I thought my dr performed my surgery, but......

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Latest post 01-27-2010 1:29 PM by Fark999. 19 replies.
  • 01-21-2010 11:58 AM

    • Lyveno
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    I thought my dr performed my surgery, but......

    I consulted a doctor on 11/11 about a laproscopic hysterectomy. No other dr was present or participated in the consultation. I signed the consent form and had the procedure on 11/30/09. What struck me as strange at the time is the my doctor didn't visit me in the hospital the next day, but sent a woman that was identified as her "partner". I had never seen her or spoken to her before that day. I never saw my doctor again until ten days later when I started having severe abdominal pains. She ordered a CT that found that my left ureter had a blockage, and I was readmitted into the hospital through the ER that evening. The next day, in the operating room, a stent was placed to try to allow the injury to heal. At a follow-up procedure performed in the OR, the ureter was still found to be leaking and a second stent was placed. If the injury still does not heal, then a ureter reimplantation surgery will be done.

    I felt like there was something that the doctors weren't telling me, so I ordered my operative reports from the hospital. I found out that the woman who had been identified as my doctor's "partner" was a resident and was actually the one that had performed my sugery and completed the operative report. The report specifically states "this procedure was done under the direction of and in the presence of the attending doctor." My doctor added an attestation to the operative report that states, "I was present and supervised the procedure."

    I went specifically to this doctor for her expertise, and she knew that she was the 4th doctor I had consulted and the circumstances that brought me to her. At no time was I ever informed that anyone else would be performing my procedure. If she had told me that she personally would not have been doing my surgery I would not have consented to the procedure and would have searched out another physician.

    In TN, medical malpractice claims can only be filed a year from the date of injury, which gives me until 11/30/10. I know there are other things that must be done before a claim can be filed too, which further cuts down the time I have, but I am still under treatment, and at this point, I do not know if I have any permanent injuries. Even if they do the ureter reimplantation, I still could experience kidney failure due to the reflux of urine into the kidney. What should I do? I have been damaged in so many ways--physically, emotionally, financially--caused by these physicians and they will get off scot-free, and I will still have to pay the hospital bills!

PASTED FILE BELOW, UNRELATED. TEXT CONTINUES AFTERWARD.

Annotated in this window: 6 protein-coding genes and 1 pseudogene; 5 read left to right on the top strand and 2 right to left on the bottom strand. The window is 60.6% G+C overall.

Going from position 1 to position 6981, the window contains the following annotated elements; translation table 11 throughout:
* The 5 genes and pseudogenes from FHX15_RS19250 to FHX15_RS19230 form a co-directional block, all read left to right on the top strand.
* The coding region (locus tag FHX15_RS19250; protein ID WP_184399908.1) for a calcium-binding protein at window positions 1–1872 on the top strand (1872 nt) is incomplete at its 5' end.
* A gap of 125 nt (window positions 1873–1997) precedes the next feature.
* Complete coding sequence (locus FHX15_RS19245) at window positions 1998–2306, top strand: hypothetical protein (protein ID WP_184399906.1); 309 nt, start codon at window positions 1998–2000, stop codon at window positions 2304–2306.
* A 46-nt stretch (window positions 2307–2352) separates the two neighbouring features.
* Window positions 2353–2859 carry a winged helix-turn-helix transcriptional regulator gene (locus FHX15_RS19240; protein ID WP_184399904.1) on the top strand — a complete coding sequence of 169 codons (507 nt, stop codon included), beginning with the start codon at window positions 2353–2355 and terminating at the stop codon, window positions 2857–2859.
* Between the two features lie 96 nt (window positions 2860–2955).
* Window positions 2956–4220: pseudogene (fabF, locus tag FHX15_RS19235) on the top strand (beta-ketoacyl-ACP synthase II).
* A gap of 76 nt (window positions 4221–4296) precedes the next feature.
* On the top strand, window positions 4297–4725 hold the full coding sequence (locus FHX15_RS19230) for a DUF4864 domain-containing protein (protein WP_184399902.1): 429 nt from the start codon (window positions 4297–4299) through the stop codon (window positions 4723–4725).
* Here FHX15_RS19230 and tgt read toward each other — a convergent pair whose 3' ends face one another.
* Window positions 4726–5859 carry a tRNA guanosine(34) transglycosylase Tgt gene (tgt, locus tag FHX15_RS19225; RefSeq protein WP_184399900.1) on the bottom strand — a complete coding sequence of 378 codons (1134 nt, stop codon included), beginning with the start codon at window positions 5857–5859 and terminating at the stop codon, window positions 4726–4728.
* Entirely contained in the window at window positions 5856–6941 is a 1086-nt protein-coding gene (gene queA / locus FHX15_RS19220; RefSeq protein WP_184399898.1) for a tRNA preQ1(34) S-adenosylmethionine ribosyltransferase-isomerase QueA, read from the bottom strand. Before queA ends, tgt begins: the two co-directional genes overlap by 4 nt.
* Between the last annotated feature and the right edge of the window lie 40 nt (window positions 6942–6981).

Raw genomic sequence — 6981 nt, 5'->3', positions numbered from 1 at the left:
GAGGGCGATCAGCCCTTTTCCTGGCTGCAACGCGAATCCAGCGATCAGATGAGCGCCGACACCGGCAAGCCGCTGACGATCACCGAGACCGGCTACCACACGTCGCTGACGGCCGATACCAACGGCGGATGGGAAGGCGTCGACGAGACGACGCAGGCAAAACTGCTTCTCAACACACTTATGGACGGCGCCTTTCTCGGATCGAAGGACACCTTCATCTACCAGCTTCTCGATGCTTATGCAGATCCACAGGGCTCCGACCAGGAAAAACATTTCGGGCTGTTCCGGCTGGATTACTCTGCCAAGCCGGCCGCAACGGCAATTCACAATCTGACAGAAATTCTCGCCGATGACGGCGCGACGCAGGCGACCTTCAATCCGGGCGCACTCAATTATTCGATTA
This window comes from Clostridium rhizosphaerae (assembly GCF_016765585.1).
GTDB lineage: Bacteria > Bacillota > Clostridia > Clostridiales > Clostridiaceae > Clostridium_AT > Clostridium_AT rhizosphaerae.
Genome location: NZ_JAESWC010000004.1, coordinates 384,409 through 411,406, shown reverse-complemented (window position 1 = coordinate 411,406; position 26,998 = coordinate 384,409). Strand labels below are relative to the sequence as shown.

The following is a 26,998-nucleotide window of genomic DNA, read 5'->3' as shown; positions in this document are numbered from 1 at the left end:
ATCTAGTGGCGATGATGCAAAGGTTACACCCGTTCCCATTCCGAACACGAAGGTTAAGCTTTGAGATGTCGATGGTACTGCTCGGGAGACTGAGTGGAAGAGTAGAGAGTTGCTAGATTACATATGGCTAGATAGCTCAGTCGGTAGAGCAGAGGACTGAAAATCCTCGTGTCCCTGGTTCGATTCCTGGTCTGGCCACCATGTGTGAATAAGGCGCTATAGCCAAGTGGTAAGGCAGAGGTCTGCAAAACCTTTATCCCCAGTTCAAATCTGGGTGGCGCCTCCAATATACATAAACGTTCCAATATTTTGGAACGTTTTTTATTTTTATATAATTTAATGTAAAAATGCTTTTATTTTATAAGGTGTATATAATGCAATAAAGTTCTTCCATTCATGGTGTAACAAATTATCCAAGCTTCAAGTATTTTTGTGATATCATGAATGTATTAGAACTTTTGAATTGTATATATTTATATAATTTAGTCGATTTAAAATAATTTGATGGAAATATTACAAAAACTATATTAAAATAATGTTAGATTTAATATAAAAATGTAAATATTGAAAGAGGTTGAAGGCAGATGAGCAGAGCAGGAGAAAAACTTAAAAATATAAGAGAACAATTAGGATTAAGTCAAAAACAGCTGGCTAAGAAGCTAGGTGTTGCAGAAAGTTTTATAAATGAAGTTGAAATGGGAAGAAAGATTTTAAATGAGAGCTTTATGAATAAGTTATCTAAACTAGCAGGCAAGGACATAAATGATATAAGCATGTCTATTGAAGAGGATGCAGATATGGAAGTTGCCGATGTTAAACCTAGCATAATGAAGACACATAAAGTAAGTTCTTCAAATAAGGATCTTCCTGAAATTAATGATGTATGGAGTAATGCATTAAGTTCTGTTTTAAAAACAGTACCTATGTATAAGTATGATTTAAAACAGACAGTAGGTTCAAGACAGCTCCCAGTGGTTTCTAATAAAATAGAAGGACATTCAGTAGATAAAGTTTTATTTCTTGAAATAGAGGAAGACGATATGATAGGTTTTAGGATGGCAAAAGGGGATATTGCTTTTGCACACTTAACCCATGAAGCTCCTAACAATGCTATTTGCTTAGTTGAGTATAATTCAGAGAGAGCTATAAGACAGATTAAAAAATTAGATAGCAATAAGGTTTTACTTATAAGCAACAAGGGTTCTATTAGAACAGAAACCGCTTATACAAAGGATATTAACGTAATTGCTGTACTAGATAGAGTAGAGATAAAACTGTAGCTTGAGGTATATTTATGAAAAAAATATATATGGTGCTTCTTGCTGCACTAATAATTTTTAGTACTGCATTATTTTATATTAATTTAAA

Any thoughts, recommendations?

  • 01-21-2010 12:08 PM In reply to

    • Kivi
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    Re: I thought my dr performed my surgery, but......

    I don't think that this particular scenario actually qualifies as malpractice.

    You probably signed some consent forms for the procedure. Hopefu... you have a copies.  If so, I suggest that you read them. If you don't have copies, get them from the physician's office.  You may discover that these forms advised you that a resident might, in fact, do the procedure. 

    If you signed them, I doubt that you will have any kind of viable case on that basis. 

  • 01-21-2010 12:58 PM In reply to

    Re: I thought my dr performed my surgery, but......

    Malpractice has nothing to do with who performed the procedure.

    Unless the consent form ONLY authorized the procedure be performed by a specific doctor I do not see that who did the surgery is an issue.

  • 01-21-2010 1:13 PM In reply to

    • Lyveno
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    Re: I thought my dr performed my surgery, but......

    I was not given copies of the consent forms, but I have requested copies. Even if the form advised that a resident "might" do the procedure, shouldn't I have been advised of that before the procedure actually took place? Does the doctor have an obligation to inform me of who will be doing what to my body? I never even met this person or had an opportunity to ask how many procedures she had done or anything. I didn't meet her until after the surgery had taken place, and then she was still never identified as the one who had operated on me.

    I think there is a huge issue with "might"-- It means that it could or could not happen. If it was, I should have been given that information before the procedure. I "might" have cancelled the procedure as a result of that information. I should have been given the opportunity to make that decision being fully informed about who was doing what.

  • 01-21-2010 1:18 PM In reply to

    Re: I thought my dr performed my surgery, but......

    I appreciate that is how you feel but that is not what the law requires.

  • 01-21-2010 1:39 PM In reply to

    • Lyveno
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    Re: I thought my dr performed my surgery, but......

    Who was doing the surgery was a big deal to me!